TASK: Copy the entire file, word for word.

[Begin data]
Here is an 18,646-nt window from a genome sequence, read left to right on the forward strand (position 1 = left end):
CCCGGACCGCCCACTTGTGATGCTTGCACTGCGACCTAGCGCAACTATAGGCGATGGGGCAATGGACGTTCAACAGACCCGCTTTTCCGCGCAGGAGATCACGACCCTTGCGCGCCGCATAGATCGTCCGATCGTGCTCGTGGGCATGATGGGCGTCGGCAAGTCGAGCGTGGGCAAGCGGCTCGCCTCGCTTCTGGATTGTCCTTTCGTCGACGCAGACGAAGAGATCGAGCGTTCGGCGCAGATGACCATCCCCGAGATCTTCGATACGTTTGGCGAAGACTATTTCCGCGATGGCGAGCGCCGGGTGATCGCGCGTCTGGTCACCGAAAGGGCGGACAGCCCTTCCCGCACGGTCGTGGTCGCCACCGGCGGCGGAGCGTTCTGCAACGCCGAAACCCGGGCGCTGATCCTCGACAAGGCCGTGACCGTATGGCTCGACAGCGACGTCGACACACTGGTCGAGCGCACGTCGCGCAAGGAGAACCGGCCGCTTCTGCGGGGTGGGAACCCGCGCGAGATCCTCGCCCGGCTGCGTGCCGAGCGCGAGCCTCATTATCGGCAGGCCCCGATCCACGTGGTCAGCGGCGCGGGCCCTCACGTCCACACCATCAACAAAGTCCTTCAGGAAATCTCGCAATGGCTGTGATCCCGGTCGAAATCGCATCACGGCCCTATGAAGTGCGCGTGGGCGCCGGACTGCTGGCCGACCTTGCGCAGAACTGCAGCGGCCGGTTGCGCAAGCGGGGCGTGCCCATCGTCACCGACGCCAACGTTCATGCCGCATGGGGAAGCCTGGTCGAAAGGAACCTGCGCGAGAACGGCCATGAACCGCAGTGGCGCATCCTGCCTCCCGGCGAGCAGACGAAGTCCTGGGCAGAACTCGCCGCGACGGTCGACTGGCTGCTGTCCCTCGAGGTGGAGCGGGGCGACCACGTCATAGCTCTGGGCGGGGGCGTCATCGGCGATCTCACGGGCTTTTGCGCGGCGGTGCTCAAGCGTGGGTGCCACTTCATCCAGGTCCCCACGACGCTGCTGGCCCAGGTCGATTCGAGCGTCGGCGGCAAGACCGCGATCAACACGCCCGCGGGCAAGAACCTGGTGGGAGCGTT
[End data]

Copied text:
Here is an 18,646-nt window from a genome sequence, read left to right on the forward strand (position 1 = left end):
CCCGGACCGCCCACTTGTGATGCTTGCACTGCGACCTAGCGCAACTATAGGCGATGGGGCAATGGACGTTCAACAGACCCGCTTTTCCGCGCAGGAGATCACGACCCTTGCGCGCCGCATAGATCGTCCGATCGTGCTCGTGGGCATGATGGGCGTCGGCAAGTCGAGCGTGGGCAAGCGGCTCGCCTCGCTTCTGGATTGTCCTTTCGTCGACGCAGACGAAGAGATCGAGCGTTCGGCGCAGATGACCATCCCCGAGATCTTCGATACGTTTGGCGAAGACTATTTCCGCGATGGCGAGCGCCGGGTGATCGCGCGTCTGGTCACCGAAAGGGCGGACAGCCCTTCCCGCACGGTCGTGGTCGCCACCGGCGGCGGAGCGTTCTGCAACGCCGAAACCCGGGCGCTGATCCTCGACAAGGCCGTGACCGTATGGCTCGACAGCGACGTCGACACACTGGTCGAGCGCACGTCGCGCAAGGAGAACCGGCCGCTTCTGCGGGGTGGGAACCCGCGCGAGATCCTCGCCCGGCTGCGTGCCGAGCGCGAGCCTCATTATCGGCAGGCCCCGATCCACGTGGTCAGCGGCGCGGGCCCTCACGTCCACACCATCAACAAAGTCCTTCAGGAAATCTCGCAATGGCTGTGATCCCGGTCGAAATCGCATCACGGCCCTATGAAGTGCGCGTGGGCGCCGGACTGCTGGCCGACCTTGCGCAGAACTGCAGCGGCCGGTTGCGCAAGCGGGGCGTGCCCATCGTCACCGACGCCAACGTTCATGCCGCATGGGGAAGCCTGGTCGAAAGGAACCTGCGCGAGAACGGCCATGAACCGCAGTGGCGCATCCTGCCTCCCGGCGAGCAGACGAAGTCCTGGGCAGAACTCGCCGCGACGGTCGACTGGCTGCTGTCCCTCGAGGTGGAGCGGGGCGACCACGTCATAGCTCTGGGCGGGGGCGTCATCGGCGATCTCACGGGCTTTTGCGCGGCGGTGCTCAAGCGTGGGTGCCACTTCATCCAGGTCCCCACGACGCTGCTGGCCCAGGTCGATTCGAGCGTCGGCGGCAAGACCGCGATCAACACGCCCGCGGGCAAGAACCTGGTGGGAGCGTT